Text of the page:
Chick-Fil-A's New 'Plant-Forward' Sandwich Doesn't Have Fake Meat

Forget soy-protein-based chicken substitutes. Deep-fried cauliflower is where it's at.

Chick-fil-A's not exactly known for its inclusive politics, but it is now testing a product that's trying to usher in at least one additional customer demographic: non-meat-eaters. The brand is currently working on a fried cauliflower sandwich, which it describes as a "plant-forward" entrée. The cruciferous vegetable is sliced into a "patty" that is then marinated and breaded in the same ingredients as the classic chicken sandwich, then pressure fried and served on a buttered bun with pickles.

Why cauliflower makes sense for Chick-fil-A

Although Impossible Foods has been doing impressive things with faux poultry in recent years, not everyone's enthused about plant-based chicken. There are some days when I'm into the idea, but often when I'm looking to cut down on meat, I just reach straight for the veggies. The issue is there aren't many plants that can function as a one-to-one substitution for meat. So when it comes to replacing, say, an entire filet of chicken with a similarly giant, solid hunk of something that grew in the ground, you don't have a ton of options.


Cauliflower's an excellent vegetable for this purpose—though if you think about it as a substitution for chicken, you might get a little tripped up. Bite for bite, convincing yourself that a mouthful of buffalo cauliflower is identical to a mouthful of buffalo wing is a pretty futile endeavor. They're nowhere near the same thing.

Instead, cauliflower should be considered in the greater context of its application. Biting into a thick slab of deep-fried cauliflower alongside pickles and a buttery bun promises the same visceral appeal of biting into an identically seasoned fried chicken patty with those same pickles and that same bun. Your teeth sink into the whole thing, creating one big, succulent mouthful after another.


I was once skeptical that cauliflower could be a suitable swap, but I recently tried just such a sandwich at a local shop here in Chicago, TriBecca's. One of the sandwiches on the TriBecca's menu features a fried cauliflower slab, and it turns out I didn't miss the chicken one bit. While it surely wasn't a chicken sandwich, the experience of eating it was identically satisfying.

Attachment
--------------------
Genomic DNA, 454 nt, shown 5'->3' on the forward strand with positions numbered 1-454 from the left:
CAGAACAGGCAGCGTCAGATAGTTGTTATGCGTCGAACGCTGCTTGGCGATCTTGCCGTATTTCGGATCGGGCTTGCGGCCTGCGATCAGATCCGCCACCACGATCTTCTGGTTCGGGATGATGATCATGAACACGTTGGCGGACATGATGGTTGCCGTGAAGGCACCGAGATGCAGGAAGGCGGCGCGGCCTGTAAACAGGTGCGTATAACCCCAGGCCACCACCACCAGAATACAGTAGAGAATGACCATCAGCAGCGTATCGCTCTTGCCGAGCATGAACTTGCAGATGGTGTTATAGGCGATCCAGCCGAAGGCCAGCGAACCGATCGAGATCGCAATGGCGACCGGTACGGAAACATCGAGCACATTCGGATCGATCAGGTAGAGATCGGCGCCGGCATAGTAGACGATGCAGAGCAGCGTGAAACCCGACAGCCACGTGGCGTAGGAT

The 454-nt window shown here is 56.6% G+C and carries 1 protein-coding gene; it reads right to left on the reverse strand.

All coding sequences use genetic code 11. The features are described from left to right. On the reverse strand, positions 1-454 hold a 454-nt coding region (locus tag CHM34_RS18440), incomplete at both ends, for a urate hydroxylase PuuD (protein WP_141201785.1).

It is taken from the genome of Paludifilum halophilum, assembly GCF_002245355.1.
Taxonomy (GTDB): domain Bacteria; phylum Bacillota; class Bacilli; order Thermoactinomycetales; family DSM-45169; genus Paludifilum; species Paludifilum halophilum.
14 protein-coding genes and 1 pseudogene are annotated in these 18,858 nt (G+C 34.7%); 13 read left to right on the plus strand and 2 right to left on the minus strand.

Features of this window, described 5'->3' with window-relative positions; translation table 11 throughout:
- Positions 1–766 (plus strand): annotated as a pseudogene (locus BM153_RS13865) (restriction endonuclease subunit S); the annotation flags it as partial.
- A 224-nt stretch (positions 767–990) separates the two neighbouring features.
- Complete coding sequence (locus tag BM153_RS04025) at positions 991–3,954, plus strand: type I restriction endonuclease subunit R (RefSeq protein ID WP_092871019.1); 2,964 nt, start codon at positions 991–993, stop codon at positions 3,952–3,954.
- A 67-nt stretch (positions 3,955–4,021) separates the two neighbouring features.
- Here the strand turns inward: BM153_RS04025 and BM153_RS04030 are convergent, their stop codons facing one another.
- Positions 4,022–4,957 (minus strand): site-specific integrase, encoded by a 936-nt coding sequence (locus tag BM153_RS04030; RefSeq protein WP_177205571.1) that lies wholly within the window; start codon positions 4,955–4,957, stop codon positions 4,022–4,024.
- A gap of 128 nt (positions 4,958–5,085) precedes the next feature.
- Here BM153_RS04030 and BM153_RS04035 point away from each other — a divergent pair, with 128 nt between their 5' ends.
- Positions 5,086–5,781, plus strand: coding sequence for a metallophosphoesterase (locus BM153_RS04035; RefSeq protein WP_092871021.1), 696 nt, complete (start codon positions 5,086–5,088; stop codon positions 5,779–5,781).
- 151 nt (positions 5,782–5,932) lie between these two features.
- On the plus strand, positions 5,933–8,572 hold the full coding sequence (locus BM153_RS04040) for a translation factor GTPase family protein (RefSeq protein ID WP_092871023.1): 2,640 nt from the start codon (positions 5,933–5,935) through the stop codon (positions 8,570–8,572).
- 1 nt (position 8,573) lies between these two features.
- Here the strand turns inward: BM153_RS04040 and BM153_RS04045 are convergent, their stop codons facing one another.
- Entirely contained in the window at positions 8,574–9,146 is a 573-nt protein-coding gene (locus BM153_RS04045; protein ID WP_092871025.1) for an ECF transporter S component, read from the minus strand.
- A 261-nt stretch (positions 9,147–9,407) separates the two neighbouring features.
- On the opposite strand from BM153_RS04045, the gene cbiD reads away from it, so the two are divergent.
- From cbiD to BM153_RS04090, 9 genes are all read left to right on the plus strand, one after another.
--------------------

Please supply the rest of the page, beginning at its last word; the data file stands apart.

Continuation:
Is the Chick-fil-A cauliflower sandwich vegan?

Sorry, vegans, there's a reason Chick-fil-A's new Cauliflower Sandwich is being described as a "plant-forward" entrée rather than "vegan." Dairy and eggs are both included in the ingredient list, and the sandwich is prepped in the same space as the chicken because there is no dedicated kitchen area for non-meat items.


Chick-fil-A primarily sells chicken, so I'm guessing the cauliflower option is not aiming strictly for vegan business. Instead, it's aiming for people who, like me, would prefer to skip meat a few times a week.

Where is Chick-fil-A’s new cauliflower sandwich being tested?

The test sandwich is only available in three markets right now: Denver, Colorado; Charleston, South Carolina; and the Greensboro-Triad area of North Carolina.

I'm predicting that this item will soar through its test market phase with flying colors and that this would be a pretty safe bet to add to the permanent Chick-fil-A menu. It doesn't deviate much from the chain's core product, and if the buzz around initial reports of the sandwich is any indication, it appeals to those who want to include more veggies in their diet, even when it comes to fast food. If plant-based meat substitutes like Beyond and Impossible fall out of favor, more chains could start using cauliflower as a non-meat option, because it's certainly a tasty swap.